Local educators push for state honor for armored mud balls

  • Jurassic armored mud balls can be found on the side of this rock at Greenfield Community College. STAFF FILE PHOTO/PAUL FRANZ

  • Geologist and GCC Professor Emeritus Richard Little speaks about Jurassic armored mud balls to the Legislature’s Joint Committee on State Administration and Regulatory Oversight during a hearing at the State House in Boston on Tuesday. SCREENSHOT

Staff Writer
Published: 10/25/2023 5:18:05 PM
Modified: 10/25/2023 5:16:43 PM

BOSTON — Experts from Amherst College and Greenfield Community College advocated for Jurassic armored mud balls to become the state’s “official sedimentary structure” during a legislative hearing on Tuesday, with the deadline for written testimony coming up on Friday.

Passage of H.3129, which is sponsored by Rep. Susannah Whipps, I-Athol, would certify the rare geological formation as the state’s “official sedimentary structure.” Geologist and GCC Professor Emeritus Richard Little was joined virtually by Amherst College Beneski Museum of Natural History educators Fred Venne and James Knowlton to pitch this to the Joint Committee on State Administration and Regulatory Oversight during Tuesday’s hearing at the State House’s Gardner Auditorium.

Jurassic armored mud balls, consisting of dark, lithified shale surrounded by pebbles, were first discovered by Little in 1970 within “the Jurassic sandstone cable anchors of a now-dismantled suspension bridge over the Connecticut River between Turners Falls and Gill.” His research revealed that the mud balls formed around 200 million years ago after chunks of sticky mud eroded and rolled into a streambed, picking up pebbles before being covered by stream deposits.

Little documented the mud balls in the Journal of Geology in 1982. Since then, there have been eight instances of mud ball formation identified in Franklin County. They are “definitely” the only lithified specimens observable internationally, according to Little.

Little has been pushing for the state to designate them as the official sedimentary structure of Massachusetts since 2020. He previously recalled being inspired by the work of state Rep. Jack Lewis, whose advocacy led to the official recognition of “the swift-footed lizard of Holyoke” as Massachusetts’ state dinosaur. If the state was willing to designate an official dinosaur, perhaps they would be willing to recognize a geological phenomenon “even rarer than dinosaurs,” he reasoned.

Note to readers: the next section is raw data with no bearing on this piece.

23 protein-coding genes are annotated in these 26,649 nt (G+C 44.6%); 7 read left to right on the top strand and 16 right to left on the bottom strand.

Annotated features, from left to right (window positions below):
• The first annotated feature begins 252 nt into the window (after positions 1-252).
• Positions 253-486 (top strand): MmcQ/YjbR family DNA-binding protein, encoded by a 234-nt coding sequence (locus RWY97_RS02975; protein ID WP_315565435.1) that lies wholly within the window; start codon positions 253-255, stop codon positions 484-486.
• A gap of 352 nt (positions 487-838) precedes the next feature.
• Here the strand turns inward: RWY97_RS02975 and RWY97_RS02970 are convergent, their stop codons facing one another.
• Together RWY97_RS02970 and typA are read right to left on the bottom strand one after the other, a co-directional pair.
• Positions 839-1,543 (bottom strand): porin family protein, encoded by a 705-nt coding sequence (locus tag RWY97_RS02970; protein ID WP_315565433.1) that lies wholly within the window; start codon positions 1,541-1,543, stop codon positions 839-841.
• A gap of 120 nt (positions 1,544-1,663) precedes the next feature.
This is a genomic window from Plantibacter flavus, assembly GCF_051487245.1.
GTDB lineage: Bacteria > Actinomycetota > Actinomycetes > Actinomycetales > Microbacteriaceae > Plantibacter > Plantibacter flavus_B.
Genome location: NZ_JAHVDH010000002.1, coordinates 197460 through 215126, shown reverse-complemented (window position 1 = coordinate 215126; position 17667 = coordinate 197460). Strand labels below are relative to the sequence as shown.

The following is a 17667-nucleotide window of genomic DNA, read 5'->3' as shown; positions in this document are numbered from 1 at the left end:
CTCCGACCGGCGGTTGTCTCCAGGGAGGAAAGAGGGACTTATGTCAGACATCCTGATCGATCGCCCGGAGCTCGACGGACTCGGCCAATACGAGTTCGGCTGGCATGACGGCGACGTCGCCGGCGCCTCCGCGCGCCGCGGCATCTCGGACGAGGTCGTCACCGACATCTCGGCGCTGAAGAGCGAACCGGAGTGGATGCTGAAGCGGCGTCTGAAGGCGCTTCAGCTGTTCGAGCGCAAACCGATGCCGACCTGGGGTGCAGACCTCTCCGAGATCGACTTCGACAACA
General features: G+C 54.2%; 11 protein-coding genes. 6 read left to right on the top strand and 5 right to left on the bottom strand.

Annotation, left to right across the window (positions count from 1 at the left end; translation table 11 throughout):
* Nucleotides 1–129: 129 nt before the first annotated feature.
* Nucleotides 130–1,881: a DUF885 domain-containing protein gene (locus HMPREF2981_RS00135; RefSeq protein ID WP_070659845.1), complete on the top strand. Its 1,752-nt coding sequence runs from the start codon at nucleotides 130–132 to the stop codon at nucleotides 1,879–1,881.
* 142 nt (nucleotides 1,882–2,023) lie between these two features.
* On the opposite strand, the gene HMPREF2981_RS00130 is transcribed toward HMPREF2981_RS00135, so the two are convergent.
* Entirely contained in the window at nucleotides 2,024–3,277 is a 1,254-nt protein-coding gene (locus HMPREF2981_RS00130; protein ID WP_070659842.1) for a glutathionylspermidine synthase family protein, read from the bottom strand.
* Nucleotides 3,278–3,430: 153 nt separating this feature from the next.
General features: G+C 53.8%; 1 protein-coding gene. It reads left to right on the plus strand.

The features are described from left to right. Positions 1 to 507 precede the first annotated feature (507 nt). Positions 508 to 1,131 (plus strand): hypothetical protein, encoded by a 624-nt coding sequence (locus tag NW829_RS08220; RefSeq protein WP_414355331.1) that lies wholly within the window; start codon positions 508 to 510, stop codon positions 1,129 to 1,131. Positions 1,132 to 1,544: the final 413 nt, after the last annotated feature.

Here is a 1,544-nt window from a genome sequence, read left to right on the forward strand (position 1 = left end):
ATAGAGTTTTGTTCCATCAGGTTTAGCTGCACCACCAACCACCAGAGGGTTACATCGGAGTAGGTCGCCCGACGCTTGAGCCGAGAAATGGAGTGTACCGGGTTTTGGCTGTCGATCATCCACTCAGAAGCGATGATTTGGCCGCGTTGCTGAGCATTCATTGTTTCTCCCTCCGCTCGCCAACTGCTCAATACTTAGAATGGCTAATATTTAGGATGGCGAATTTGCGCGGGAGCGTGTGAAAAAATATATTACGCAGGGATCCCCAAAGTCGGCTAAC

Little made his enthusiasm clear at Tuesday’s hearing, donning a Jurassic armored mud ball-themed baseball cap and T-shirt as he spoke to the Joint Committee on State Administration and Regulatory Oversight in Boston. He explained how a mud ball is formed while holding up a preserved sheet of rock containing the structures.

“Yes, they have a funny name and it’s OK to have a good laugh at that, but … it makes a lot of sense to celebrate these unique features,” Little reasoned during Tuesday’s hearing.

Venne and Knowlton joined the hearing from the Beneski Museum via video call. In addition to showing his museum’s mud ball sample on camera, Venne held up a caramel apple as an analogy, equating the nuts adhering to its sticky surface to how a mud ball adhered to pebbles. He also explained that the mud balls can help scientists better understand climate change across history.

“It’s a paleoclimate indicator, which is kind of an amazing thing,” Venne told the committee.

Reps. Natalie Blais, Sean Garballey, Christopher Hendricks, Carmine Lawrence Gentile, Aaron Saunders and Jack Lewis are listed as petitioners supporting bill H.3129. Little also credited Sen. Paul Mark for being one of the bill’s “active supporters.”

Those interested in providing written testimony in support of the bill are encouraged to do so by emailing Jordan Latham, research and communications director for the Joint Committee on State Administration and Regulatory Oversight, at jordan.latham@mahouse.gov, or Haley Dillon, the Senate’s legislative director and deputy chief of staff, at haley.dillon@masenate.gov by 5 p.m. on Friday, Oct. 27. There is no date yet scheduled for state Legislature to make a decision on the bill.

More information on Jurassic armored mud balls can be found at armoredmudballs.rocks.

Reach Julian Mendoza at 413-930-4231 or jmendoza@recorder.com.


Support Local Journalism

Subscribe to the Greenfield Recorder, keeping Franklin County informed since 1792.

Greenfield Recorder

14 Hope Street
Greenfield, MA 01302-1367
Phone: (413) 772-0261


Copyright © 2021 by Newspapers of Massachusetts, Inc.
Terms & Conditions - Privacy Policy